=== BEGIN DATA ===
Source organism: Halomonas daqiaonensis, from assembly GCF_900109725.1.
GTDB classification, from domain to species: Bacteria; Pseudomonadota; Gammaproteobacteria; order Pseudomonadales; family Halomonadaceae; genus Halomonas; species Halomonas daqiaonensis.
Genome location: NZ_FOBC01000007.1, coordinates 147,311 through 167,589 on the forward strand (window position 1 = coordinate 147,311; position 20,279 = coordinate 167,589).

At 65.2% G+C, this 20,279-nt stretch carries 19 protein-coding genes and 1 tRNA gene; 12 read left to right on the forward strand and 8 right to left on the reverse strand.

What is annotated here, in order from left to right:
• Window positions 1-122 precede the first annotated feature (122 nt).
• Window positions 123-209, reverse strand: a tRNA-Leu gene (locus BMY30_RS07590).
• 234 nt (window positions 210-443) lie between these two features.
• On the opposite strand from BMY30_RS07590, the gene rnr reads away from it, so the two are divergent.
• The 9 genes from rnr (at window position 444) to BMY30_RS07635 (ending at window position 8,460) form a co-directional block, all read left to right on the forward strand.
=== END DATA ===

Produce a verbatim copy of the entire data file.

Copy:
Source organism: Halomonas daqiaonensis, from assembly GCF_900109725.1.
GTDB classification, from domain to species: Bacteria; Pseudomonadota; Gammaproteobacteria; order Pseudomonadales; family Halomonadaceae; genus Halomonas; species Halomonas daqiaonensis.
Genome location: NZ_FOBC01000007.1, coordinates 147,311 through 167,589 on the forward strand (window position 1 = coordinate 147,311; position 20,279 = coordinate 167,589).

At 65.2% G+C, this 20,279-nt stretch carries 19 protein-coding genes and 1 tRNA gene; 12 read left to right on the forward strand and 8 right to left on the reverse strand.

What is annotated here, in order from left to right:
• Window positions 1-122 precede the first annotated feature (122 nt).
• Window positions 123-209, reverse strand: a tRNA-Leu gene (locus BMY30_RS07590).
• 234 nt (window positions 210-443) lie between these two features.
• On the opposite strand from BMY30_RS07590, the gene rnr reads away from it, so the two are divergent.
• The 9 genes from rnr (at window position 444) to BMY30_RS07635 (ending at window position 8,460) form a co-directional block, all read left to right on the forward strand.